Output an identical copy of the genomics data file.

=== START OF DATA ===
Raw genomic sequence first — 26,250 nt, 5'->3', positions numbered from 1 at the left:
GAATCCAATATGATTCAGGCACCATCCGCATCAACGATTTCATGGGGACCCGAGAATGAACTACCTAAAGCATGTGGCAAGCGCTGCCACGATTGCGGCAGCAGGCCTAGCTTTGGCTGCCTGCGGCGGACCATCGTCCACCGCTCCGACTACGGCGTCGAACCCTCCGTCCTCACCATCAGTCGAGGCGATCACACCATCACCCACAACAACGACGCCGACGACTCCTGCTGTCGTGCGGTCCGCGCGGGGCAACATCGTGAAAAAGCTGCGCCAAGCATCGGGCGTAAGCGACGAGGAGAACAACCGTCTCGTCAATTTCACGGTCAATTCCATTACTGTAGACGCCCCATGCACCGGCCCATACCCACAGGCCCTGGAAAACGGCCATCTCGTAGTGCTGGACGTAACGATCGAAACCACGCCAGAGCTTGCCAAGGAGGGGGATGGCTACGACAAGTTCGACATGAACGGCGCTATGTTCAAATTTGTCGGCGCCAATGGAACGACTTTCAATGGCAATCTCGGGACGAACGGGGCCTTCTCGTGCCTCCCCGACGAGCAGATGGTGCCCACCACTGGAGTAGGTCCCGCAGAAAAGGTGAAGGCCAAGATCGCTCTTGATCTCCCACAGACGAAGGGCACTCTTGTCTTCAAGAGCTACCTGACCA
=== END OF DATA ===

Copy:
Raw genomic sequence first — 26,250 nt, 5'->3', positions numbered from 1 at the left:
GAATCCAATATGATTCAGGCACCATCCGCATCAACGATTTCATGGGGACCCGAGAATGAACTACCTAAAGCATGTGGCAAGCGCTGCCACGATTGCGGCAGCAGGCCTAGCTTTGGCTGCCTGCGGCGGACCATCGTCCACCGCTCCGACTACGGCGTCGAACCCTCCGTCCTCACCATCAGTCGAGGCGATCACACCATCACCCACAACAACGACGCCGACGACTCCTGCTGTCGTGCGGTCCGCGCGGGGCAACATCGTGAAAAAGCTGCGCCAAGCATCGGGCGTAAGCGACGAGGAGAACAACCGTCTCGTCAATTTCACGGTCAATTCCATTACTGTAGACGCCCCATGCACCGGCCCATACCCACAGGCCCTGGAAAACGGCCATCTCGTAGTGCTGGACGTAACGATCGAAACCACGCCAGAGCTTGCCAAGGAGGGGGATGGCTACGACAAGTTCGACATGAACGGCGCTATGTTCAAATTTGTCGGCGCCAATGGAACGACTTTCAATGGCAATCTCGGGACGAACGGGGCCTTCTCGTGCCTCCCCGACGAGCAGATGGTGCCCACCACTGGAGTAGGTCCCGCAGAAAAGGTGAAGGCCAAGATCGCTCTTGATCTCCCACAGACGAAGGGCACTCTTGTCTTCAAGAGCTACCTGACCA